I love the grouping of prostitutes and tax-collectors, b/c I think one is going to be harder to love than the other depending on what kind of person you are.

So someone who tends to be more liberal would have no problem with a prostitute but would likely struggle with “those greedy such and such rich people and politicians. – They’re the real problem!!!”

On the other hand, the conservatives, might look at it differently, possibly even reverse.

But what’s wonderful about Jesus is he offers kindness and forgiveness to both at the same time.

So maybe – have Judas.

And then for you the challenge is this: there is a place for them at the Lord’s table too.

Maybe – ARE Judas.

And then for you, the message is this: there will always be a place for you here.

I know there’s a lot of complexity about Judas that I could never sort out in one message, or 10 messages, and everyone’s gonna have a different opinion about.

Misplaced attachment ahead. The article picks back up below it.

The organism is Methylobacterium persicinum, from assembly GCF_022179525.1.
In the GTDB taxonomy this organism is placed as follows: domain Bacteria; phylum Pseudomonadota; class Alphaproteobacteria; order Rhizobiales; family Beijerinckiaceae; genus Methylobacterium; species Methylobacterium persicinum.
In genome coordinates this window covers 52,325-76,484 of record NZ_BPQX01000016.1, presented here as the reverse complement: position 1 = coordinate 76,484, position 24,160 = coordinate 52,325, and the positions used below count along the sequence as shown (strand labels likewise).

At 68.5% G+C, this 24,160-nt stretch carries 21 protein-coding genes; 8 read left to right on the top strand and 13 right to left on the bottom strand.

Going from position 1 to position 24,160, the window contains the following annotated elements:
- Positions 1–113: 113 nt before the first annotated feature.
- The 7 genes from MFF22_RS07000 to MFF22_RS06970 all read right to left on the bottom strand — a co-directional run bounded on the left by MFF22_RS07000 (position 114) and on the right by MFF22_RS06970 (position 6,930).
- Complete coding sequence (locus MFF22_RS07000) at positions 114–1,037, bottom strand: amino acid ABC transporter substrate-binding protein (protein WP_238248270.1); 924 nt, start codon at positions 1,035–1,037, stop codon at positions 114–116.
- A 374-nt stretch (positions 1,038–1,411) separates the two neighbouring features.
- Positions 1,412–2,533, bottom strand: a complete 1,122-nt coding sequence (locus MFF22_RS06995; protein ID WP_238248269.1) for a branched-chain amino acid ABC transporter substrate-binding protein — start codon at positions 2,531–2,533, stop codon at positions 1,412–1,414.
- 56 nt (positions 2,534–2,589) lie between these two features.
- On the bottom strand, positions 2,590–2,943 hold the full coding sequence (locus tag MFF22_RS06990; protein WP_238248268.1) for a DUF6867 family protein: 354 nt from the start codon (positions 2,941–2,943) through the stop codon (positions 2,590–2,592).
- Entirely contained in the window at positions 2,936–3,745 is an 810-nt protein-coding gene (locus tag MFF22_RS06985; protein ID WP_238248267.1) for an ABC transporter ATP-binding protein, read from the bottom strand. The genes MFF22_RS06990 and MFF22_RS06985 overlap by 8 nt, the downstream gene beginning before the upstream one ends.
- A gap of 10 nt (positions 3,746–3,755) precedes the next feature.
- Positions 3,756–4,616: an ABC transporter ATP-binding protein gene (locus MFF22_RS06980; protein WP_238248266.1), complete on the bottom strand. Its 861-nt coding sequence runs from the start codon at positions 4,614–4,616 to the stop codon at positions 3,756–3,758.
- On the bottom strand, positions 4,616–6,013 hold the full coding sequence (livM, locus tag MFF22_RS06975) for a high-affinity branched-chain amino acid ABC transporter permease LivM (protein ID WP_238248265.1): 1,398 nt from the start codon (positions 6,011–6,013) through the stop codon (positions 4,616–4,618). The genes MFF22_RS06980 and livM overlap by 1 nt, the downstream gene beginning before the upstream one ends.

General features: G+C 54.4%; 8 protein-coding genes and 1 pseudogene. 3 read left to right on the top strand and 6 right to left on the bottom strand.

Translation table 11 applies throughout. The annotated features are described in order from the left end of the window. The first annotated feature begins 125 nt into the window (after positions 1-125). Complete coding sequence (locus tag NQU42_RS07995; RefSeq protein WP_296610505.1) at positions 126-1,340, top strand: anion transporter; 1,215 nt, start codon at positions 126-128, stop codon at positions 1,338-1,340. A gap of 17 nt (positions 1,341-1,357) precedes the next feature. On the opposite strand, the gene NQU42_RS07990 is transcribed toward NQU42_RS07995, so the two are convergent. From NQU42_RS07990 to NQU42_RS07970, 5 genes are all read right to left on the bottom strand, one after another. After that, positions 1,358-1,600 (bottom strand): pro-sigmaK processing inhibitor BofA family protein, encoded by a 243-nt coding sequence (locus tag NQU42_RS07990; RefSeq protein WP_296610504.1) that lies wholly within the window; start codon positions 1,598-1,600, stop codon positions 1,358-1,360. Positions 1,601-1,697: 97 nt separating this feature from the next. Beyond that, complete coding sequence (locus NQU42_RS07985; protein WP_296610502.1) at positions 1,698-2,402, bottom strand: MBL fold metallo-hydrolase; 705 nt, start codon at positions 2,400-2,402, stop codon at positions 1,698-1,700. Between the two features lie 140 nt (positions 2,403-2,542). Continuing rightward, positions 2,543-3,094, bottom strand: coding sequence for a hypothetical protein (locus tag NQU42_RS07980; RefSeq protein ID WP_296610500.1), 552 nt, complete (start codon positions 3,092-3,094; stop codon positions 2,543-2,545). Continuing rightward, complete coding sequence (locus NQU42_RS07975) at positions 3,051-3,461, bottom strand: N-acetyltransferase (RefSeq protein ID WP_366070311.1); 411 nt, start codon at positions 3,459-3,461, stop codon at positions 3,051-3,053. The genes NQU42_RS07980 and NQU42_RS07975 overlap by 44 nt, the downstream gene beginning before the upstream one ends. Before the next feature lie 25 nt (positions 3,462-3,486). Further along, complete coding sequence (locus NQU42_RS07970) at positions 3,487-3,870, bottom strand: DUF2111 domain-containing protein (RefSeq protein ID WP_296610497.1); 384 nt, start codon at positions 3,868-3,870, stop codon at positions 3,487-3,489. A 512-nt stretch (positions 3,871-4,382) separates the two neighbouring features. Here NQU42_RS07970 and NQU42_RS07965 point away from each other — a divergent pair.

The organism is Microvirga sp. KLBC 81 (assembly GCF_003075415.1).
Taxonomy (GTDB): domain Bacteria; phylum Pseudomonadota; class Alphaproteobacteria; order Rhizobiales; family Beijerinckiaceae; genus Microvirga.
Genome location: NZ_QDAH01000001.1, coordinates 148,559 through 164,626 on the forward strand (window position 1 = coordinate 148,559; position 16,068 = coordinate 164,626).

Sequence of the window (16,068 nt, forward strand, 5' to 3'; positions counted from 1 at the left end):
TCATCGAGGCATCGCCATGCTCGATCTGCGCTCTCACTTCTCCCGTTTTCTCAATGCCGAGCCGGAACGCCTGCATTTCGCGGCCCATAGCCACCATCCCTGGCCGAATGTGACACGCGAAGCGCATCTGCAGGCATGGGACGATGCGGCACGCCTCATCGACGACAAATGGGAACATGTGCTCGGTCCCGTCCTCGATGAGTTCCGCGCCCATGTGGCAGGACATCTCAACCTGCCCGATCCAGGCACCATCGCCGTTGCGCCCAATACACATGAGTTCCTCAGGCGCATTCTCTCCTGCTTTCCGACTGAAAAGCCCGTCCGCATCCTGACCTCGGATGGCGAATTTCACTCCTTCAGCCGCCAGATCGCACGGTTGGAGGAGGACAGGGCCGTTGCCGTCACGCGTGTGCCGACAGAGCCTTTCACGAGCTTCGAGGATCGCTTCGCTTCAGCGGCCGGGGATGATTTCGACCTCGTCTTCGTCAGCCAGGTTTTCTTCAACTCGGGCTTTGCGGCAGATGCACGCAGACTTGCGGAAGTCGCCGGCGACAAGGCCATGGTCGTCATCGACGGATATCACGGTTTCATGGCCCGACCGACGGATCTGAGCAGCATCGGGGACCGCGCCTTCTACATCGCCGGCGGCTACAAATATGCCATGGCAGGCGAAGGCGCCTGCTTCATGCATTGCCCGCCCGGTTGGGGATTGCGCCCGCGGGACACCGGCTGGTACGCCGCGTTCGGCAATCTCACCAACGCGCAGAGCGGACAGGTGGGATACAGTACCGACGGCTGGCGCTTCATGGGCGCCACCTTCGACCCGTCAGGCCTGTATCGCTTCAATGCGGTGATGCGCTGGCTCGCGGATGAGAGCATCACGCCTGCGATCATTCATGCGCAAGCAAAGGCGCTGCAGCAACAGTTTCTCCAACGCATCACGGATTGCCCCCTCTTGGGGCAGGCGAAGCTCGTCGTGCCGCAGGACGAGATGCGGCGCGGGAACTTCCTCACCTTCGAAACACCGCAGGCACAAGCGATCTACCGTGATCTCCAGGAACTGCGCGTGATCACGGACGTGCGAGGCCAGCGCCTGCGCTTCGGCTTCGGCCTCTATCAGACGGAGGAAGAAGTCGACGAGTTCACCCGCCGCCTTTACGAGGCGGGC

I believe Judas had the opportunity to come back to God at any point.

Peter denied Jesus 3 times, do you really think Judas is that much worse? They both betrayed Jesus.

I believe when Jesus said ‘Father forgive them, they know not what they do.’ I believe that included Judas.

The thing about Judas that was so tragic, is that he in his brokenness, just cannot receive the forgiveness that’s extended to him. He can’t fathom it. But Judas could not receive it. And sadly, we know Judas will be filled with regret and despair and go out and kill himself.

B/C unlike Peter, Judas could not comprehend a God who would offer him a seat at the table.

A lesson from Judas: The first tragedy is to commit sin, the second is not to believe in forgiveness. The second is worse than the first.

Meanwhile, the power of the gospel is found in a God who sees you as you really are, and loves you.

Even when you feel ‘I shouldn’t be here.’ Jesus is looking you square in the eye and saying ‘Come & Eat’.

No matter who you are, no matter what you’ve done, no matter how many times you’ve done it, and no matter how ashamed and unworthy you feel, you have been invited to the table.